Life begins at the end of your comfort zone
~ Neale Donald Walsh
I’m probably not telling you anything new there, am I?
Most of us, though, are staying well within our comfort zone, because it is, well – comfortable. I think we should leave that bubble for a bit and go exploring to see what else life has to offer.
The stuff that scares us is often exactly what we should be doing more of. And it feels rewarding when we’ve accomplished it, be it public speaking, applying for a new job, learning a new skill, talking to strangers, going down a challenging ski slope, telling your crush how you feel about them, asking your boss for a raise, telling your mother in law that you know quite well how to clean windows or travelling around South East Asia by yourself.
Ask yourself this question
Typically when I find myself looking at a scary challenge, I assess whether it is a sensible thing to do by asking myself this one question:
What is the worst thing that can happen?
If the answer is ‘death’ then I’ll probably rethink it, at least to minimise the chance of finding an untimely end at the edges of my comfort zone.
If death is very unlikely, then I’m very likely to do it. That’s because I don’t want to die but I want to experience as much as I possibly can in this life on earth.
So what about those sharks?
(Mum, please stop reading here)
I’m currently in Manly, New South Wales, a suburb of Sydney that is famous for its spectacular beach and the pleasant ferry ride it takes to get here from the city. The people of Sydney (at least in the areas where I used to live and work) are obsessed with sports, fitness and being outside, on land an in the water, and Manly is certainly no exception.
From about 5.30am you will find runners and surfers, cyclists and yogi, swarming around the beach, the side streets and in the waves. You will see groups of people on the grass areas along the beach as well as on the sand, boxing, doing push ups, situps, beach sprints and just generally exhausting themselves in the pursuit of health, fitness and a fine physique.
The Bold and Beautiful
And then there are the swimmers. Every morning at 6am, 6.30am and 7am you can join the ‘Bold and Beautiful’, a social swim group that swims from the south end of Manly Beach to Shelley Beach, about 750m one way, before turning around to get back to the start.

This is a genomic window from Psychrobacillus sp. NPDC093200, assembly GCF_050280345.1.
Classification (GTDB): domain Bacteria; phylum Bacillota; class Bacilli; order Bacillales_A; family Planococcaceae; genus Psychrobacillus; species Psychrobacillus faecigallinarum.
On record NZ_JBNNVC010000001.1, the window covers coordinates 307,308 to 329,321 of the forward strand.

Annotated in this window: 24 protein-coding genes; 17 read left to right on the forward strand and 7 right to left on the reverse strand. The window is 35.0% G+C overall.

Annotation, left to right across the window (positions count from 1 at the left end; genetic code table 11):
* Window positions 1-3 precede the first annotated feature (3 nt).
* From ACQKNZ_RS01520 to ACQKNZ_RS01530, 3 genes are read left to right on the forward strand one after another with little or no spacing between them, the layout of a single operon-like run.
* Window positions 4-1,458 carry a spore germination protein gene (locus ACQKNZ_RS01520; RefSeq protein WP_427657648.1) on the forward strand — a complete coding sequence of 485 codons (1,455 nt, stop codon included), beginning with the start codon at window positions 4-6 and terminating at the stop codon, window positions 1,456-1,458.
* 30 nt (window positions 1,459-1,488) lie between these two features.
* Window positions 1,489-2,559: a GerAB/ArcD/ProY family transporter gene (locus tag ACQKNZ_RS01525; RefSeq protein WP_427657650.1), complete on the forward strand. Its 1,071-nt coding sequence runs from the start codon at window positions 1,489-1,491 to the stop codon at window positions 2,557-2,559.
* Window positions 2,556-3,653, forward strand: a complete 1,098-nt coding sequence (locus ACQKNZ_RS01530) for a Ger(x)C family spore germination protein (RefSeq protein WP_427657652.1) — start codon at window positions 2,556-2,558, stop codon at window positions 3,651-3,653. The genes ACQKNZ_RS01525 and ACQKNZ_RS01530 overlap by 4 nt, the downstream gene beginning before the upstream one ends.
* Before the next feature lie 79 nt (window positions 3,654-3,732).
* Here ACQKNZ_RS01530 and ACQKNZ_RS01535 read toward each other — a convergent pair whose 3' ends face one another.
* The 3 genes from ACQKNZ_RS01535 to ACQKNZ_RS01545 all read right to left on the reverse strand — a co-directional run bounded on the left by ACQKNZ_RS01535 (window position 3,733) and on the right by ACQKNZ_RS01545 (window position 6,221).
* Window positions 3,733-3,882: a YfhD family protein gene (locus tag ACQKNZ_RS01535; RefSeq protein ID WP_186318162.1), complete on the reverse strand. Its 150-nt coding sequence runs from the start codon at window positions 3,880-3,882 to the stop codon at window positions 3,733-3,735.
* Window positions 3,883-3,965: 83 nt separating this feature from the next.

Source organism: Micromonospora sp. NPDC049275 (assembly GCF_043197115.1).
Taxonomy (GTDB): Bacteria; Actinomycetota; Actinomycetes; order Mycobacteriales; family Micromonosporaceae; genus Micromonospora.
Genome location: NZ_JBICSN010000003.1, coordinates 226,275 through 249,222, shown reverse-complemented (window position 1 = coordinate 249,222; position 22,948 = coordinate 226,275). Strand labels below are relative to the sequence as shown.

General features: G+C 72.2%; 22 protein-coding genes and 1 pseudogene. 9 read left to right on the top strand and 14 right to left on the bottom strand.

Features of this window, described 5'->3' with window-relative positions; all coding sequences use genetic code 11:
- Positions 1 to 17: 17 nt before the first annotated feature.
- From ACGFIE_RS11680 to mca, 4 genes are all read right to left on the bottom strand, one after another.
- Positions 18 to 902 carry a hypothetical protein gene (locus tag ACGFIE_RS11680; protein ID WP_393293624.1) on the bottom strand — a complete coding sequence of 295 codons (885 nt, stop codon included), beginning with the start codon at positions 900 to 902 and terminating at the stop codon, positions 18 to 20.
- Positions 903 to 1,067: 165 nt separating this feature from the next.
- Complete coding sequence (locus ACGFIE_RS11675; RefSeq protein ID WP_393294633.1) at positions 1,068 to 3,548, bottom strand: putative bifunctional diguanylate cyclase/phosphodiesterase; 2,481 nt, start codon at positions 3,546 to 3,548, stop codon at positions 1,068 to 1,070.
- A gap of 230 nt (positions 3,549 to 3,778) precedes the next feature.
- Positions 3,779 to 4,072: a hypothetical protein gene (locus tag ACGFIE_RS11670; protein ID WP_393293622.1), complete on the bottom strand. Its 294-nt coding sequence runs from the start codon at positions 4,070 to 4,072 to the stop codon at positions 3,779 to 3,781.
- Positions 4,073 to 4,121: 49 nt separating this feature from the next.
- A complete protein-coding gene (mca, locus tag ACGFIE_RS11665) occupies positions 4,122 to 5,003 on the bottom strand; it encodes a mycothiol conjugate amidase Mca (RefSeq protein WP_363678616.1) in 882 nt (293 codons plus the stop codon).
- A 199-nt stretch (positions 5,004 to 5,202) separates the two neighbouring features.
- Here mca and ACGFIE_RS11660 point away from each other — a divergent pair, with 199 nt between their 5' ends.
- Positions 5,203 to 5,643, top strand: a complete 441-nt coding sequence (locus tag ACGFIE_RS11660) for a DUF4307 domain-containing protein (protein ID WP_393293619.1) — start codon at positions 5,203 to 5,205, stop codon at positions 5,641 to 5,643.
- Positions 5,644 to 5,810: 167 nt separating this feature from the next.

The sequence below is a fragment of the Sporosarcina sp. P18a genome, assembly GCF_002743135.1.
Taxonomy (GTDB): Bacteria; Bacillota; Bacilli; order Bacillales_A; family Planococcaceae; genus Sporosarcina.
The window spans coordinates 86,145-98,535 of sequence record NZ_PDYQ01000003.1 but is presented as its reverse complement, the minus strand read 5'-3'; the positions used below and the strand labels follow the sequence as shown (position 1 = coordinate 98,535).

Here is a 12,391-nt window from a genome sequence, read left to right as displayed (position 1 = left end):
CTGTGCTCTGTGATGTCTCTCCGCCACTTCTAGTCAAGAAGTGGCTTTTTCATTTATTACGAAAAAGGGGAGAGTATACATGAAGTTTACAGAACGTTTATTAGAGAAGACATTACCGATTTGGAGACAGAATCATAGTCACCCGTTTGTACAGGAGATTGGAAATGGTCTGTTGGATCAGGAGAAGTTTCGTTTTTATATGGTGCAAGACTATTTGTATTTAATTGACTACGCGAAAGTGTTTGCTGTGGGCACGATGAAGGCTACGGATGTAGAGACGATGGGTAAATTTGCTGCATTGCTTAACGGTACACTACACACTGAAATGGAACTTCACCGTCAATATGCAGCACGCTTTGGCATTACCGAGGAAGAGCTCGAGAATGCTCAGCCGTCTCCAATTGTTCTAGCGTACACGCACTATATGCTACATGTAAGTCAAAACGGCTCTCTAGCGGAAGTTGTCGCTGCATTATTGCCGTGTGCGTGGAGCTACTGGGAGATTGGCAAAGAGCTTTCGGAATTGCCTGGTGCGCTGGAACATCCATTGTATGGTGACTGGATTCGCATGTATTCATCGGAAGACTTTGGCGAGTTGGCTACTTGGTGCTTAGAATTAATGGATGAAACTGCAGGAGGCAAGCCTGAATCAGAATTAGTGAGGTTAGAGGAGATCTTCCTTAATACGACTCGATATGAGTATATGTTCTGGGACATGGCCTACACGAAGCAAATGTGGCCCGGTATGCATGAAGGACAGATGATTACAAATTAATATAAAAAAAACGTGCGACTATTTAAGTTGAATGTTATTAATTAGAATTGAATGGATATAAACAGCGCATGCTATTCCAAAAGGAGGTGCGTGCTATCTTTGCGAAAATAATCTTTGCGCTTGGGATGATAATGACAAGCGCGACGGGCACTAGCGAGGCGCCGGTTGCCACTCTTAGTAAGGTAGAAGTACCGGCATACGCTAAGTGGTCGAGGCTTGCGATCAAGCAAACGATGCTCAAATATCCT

You can join them free of charge and it’s a social and fun swim out and a bit of a race back. These guys swim all year ’round. Some would say they’re mad, I think they’re commendable.
I had heard about this swim when we lived here, but because we were in the city, it was impossible to turn up on time, so I never joined. But now that we’re staying here I decided to give it a go.
What’s the worst that can happen, right?
So on Tuesday I joined the 7am group, together with my swim buddy Vincent and around 600 other people (including, as it turned out later, our friend Jacques). It was a public holiday, so the group was rather large, but apparently those numbers are not out of the ordinary.
The swim was truly awesome. The water was nice at 21C (70F) and the sun was shining down on us. We headed out from the beach, passing the surf and staying clear of the rocks.
Then came the moment when, for the first time in my life, I saw a shark. Below me. It was alive and swimming. It wasn’t a great white shark, and at about 2 feet long it certainly wasn’t big. But it scared the shit out of me and I wasn’t quite sure what to do next. Turn around?
I figured that among the 600 other people surely there would be someone slower and tastier than me, so I kept swimming. A couple of minutes later I spotted the next shark. This wasn’t so fun anymore. But as everyone else seemed to be happily swimming towards Shelley Beach I figured I would just do the same.